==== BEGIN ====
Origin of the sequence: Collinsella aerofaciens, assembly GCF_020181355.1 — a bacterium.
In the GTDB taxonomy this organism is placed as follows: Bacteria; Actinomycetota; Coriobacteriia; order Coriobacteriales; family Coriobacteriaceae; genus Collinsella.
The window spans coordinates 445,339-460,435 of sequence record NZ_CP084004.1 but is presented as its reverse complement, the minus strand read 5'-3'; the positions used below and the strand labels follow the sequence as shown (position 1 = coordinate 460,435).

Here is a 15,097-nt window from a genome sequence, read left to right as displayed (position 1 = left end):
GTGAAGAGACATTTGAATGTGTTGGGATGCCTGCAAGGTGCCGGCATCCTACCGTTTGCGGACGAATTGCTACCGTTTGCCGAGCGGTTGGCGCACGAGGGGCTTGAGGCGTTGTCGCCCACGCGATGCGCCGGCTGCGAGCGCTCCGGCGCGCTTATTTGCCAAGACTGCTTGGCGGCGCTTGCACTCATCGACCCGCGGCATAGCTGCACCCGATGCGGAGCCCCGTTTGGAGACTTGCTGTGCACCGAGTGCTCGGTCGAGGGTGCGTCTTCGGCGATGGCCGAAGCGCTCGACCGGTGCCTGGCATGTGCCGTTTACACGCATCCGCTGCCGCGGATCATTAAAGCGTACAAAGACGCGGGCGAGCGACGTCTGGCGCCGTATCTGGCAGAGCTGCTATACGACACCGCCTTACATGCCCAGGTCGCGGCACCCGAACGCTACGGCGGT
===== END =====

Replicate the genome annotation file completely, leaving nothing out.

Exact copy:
Origin of the sequence: Collinsella aerofaciens, assembly GCF_020181355.1 — a bacterium.
In the GTDB taxonomy this organism is placed as follows: Bacteria; Actinomycetota; Coriobacteriia; order Coriobacteriales; family Coriobacteriaceae; genus Collinsella.
The window spans coordinates 445,339-460,435 of sequence record NZ_CP084004.1 but is presented as its reverse complement, the minus strand read 5'-3'; the positions used below and the strand labels follow the sequence as shown (position 1 = coordinate 460,435).

Here is a 15,097-nt window from a genome sequence, read left to right as displayed (position 1 = left end):
GTGAAGAGACATTTGAATGTGTTGGGATGCCTGCAAGGTGCCGGCATCCTACCGTTTGCGGACGAATTGCTACCGTTTGCCGAGCGGTTGGCGCACGAGGGGCTTGAGGCGTTGTCGCCCACGCGATGCGCCGGCTGCGAGCGCTCCGGCGCGCTTATTTGCCAAGACTGCTTGGCGGCGCTTGCACTCATCGACCCGCGGCATAGCTGCACCCGATGCGGAGCCCCGTTTGGAGACTTGCTGTGCACCGAGTGCTCGGTCGAGGGTGCGTCTTCGGCGATGGCCGAAGCGCTCGACCGGTGCCTGGCATGTGCCGTTTACACGCATCCGCTGCCGCGGATCATTAAAGCGTACAAAGACGCGGGCGAGCGACGTCTGGCGCCGTATCTGGCAGAGCTGCTATACGACACCGCCTTACATGCCCAGGTCGCGGCACCCGAACGCTACGGCGGT